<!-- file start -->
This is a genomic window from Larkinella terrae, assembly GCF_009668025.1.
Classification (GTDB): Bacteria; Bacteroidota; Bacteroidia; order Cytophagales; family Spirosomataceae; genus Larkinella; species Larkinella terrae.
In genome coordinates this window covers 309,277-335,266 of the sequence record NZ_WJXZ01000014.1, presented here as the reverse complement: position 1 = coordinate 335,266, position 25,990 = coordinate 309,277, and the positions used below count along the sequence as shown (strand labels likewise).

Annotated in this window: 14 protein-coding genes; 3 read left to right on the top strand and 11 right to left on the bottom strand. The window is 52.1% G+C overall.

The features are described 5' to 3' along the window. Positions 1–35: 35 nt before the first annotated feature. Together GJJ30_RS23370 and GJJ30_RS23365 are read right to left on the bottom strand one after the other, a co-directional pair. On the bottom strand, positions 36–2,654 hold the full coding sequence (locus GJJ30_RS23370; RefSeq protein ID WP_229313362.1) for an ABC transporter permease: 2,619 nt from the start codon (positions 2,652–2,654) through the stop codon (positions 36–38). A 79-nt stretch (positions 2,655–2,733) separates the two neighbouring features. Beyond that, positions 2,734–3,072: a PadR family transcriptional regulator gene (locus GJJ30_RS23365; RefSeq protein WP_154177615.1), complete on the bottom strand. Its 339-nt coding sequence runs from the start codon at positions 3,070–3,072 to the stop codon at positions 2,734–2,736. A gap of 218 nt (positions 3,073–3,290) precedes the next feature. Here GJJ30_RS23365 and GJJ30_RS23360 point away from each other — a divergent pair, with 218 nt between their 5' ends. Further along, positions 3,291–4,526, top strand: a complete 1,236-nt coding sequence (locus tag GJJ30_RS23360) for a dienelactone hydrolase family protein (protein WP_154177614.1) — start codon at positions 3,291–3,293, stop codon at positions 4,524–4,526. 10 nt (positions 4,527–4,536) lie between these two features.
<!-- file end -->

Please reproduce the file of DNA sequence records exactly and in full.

This is a genomic window from Larkinella terrae, assembly GCF_009668025.1.
Classification (GTDB): Bacteria; Bacteroidota; Bacteroidia; order Cytophagales; family Spirosomataceae; genus Larkinella; species Larkinella terrae.
In genome coordinates this window covers 309,277-335,266 of the sequence record NZ_WJXZ01000014.1, presented here as the reverse complement: position 1 = coordinate 335,266, position 25,990 = coordinate 309,277, and the positions used below count along the sequence as shown (strand labels likewise).

Annotated in this window: 14 protein-coding genes; 3 read left to right on the top strand and 11 right to left on the bottom strand. The window is 52.1% G+C overall.

The features are described 5' to 3' along the window. Positions 1–35: 35 nt before the first annotated feature. Together GJJ30_RS23370 and GJJ30_RS23365 are read right to left on the bottom strand one after the other, a co-directional pair. On the bottom strand, positions 36–2,654 hold the full coding sequence (locus GJJ30_RS23370; RefSeq protein ID WP_229313362.1) for an ABC transporter permease: 2,619 nt from the start codon (positions 2,652–2,654) through the stop codon (positions 36–38). A 79-nt stretch (positions 2,655–2,733) separates the two neighbouring features. Beyond that, positions 2,734–3,072: a PadR family transcriptional regulator gene (locus GJJ30_RS23365; RefSeq protein WP_154177615.1), complete on the bottom strand. Its 339-nt coding sequence runs from the start codon at positions 3,070–3,072 to the stop codon at positions 2,734–2,736. A gap of 218 nt (positions 3,073–3,290) precedes the next feature. Here GJJ30_RS23365 and GJJ30_RS23360 point away from each other — a divergent pair, with 218 nt between their 5' ends. Further along, positions 3,291–4,526, top strand: a complete 1,236-nt coding sequence (locus tag GJJ30_RS23360) for a dienelactone hydrolase family protein (protein WP_154177614.1) — start codon at positions 3,291–3,293, stop codon at positions 4,524–4,526. 10 nt (positions 4,527–4,536) lie between these two features.